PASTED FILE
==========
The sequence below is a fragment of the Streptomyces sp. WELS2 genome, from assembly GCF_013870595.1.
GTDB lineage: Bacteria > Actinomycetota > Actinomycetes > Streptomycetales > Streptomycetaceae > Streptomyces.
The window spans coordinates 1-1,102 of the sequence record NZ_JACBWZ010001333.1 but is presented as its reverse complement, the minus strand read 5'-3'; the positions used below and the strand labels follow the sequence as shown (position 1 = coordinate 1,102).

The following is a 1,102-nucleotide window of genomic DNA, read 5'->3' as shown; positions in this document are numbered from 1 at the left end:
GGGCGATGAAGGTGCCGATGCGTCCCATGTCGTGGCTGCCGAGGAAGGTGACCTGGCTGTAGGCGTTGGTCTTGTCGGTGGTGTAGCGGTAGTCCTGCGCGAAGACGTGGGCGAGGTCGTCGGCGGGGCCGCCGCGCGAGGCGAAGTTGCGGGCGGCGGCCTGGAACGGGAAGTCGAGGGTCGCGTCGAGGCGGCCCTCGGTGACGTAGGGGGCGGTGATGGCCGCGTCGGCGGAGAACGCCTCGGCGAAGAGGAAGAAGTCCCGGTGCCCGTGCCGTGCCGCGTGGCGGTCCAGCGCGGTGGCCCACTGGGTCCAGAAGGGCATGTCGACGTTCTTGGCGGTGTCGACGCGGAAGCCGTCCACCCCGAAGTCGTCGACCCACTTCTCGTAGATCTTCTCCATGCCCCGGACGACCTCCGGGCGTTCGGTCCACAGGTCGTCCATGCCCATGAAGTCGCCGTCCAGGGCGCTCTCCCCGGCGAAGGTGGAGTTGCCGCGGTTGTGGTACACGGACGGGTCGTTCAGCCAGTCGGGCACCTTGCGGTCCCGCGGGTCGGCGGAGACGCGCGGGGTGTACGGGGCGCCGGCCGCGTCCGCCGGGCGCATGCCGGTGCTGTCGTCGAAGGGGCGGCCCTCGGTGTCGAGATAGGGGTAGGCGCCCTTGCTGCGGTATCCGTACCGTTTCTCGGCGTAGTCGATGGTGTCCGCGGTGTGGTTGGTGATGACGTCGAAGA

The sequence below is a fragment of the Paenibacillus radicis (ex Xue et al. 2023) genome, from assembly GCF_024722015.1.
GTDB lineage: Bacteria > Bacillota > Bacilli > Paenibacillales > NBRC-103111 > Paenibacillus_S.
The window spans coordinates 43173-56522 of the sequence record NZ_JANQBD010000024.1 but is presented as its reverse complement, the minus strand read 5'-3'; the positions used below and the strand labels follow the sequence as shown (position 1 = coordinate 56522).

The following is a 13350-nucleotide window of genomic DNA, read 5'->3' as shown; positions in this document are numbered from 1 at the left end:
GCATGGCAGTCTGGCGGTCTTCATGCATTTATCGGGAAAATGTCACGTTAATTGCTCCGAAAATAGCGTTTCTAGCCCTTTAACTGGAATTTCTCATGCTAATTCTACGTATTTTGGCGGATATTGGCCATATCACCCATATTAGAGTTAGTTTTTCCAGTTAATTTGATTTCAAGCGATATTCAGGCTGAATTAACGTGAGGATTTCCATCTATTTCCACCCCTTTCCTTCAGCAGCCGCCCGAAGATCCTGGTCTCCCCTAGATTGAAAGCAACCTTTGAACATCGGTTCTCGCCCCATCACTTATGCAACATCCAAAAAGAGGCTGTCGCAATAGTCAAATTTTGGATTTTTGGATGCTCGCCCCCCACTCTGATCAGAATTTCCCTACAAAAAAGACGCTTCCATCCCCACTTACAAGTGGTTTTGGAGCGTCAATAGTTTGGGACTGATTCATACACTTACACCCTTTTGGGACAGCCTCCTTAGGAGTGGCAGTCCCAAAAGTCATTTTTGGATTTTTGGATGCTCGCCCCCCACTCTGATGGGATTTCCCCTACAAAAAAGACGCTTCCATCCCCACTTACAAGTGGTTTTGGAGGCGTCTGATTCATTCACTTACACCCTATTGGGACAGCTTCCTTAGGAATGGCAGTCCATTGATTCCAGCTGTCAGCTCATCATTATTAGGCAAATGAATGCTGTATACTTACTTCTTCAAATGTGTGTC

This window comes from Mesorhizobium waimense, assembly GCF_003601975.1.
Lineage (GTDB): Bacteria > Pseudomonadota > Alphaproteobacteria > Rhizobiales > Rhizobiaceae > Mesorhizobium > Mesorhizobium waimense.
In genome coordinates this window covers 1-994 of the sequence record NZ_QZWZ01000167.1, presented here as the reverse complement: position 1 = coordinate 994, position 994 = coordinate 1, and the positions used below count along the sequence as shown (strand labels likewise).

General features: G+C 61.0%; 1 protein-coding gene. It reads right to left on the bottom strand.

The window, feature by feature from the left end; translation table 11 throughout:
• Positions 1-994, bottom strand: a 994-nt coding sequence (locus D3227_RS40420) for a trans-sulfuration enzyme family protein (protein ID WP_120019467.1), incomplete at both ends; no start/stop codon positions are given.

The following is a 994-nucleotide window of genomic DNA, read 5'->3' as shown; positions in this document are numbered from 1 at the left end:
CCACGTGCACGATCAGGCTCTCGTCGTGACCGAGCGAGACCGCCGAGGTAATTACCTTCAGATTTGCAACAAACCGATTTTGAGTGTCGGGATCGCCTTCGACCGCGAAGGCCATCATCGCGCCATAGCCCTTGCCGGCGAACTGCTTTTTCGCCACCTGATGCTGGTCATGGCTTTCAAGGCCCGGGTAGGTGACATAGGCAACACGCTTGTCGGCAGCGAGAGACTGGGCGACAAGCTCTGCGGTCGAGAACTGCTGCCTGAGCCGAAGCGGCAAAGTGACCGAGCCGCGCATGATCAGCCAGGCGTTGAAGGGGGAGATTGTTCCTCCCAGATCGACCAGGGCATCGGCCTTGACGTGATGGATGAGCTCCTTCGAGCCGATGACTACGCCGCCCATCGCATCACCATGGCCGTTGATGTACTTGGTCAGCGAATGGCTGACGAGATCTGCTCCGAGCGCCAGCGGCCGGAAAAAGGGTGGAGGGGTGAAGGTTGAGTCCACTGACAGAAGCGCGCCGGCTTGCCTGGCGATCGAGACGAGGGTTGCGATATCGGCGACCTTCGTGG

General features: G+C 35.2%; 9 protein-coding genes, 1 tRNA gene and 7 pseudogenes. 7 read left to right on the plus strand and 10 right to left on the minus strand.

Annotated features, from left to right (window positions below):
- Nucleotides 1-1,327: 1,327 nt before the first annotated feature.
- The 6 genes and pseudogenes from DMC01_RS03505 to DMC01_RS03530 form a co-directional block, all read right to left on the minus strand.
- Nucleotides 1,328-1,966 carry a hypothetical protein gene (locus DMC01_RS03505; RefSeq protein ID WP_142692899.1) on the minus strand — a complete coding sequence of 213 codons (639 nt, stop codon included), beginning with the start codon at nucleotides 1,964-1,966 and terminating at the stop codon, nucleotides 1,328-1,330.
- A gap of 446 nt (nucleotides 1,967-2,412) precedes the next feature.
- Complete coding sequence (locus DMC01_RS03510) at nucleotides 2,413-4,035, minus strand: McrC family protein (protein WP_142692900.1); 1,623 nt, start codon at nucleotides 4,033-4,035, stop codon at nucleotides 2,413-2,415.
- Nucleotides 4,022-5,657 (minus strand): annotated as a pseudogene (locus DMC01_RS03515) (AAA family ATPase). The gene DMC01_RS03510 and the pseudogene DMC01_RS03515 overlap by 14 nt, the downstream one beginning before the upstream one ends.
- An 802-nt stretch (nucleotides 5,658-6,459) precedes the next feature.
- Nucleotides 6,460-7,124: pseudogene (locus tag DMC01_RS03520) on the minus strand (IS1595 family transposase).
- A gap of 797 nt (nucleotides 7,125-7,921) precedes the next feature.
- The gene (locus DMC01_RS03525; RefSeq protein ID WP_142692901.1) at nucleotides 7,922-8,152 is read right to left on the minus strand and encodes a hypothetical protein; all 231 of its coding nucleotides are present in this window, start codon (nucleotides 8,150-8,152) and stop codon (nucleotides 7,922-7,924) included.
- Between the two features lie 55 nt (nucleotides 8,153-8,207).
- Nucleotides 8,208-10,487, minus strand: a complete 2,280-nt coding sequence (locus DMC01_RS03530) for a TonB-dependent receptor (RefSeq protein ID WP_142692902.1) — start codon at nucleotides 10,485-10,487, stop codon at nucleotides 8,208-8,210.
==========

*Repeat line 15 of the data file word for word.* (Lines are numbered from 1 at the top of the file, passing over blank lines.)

The window, feature by feature from the left end; translation table 11 throughout: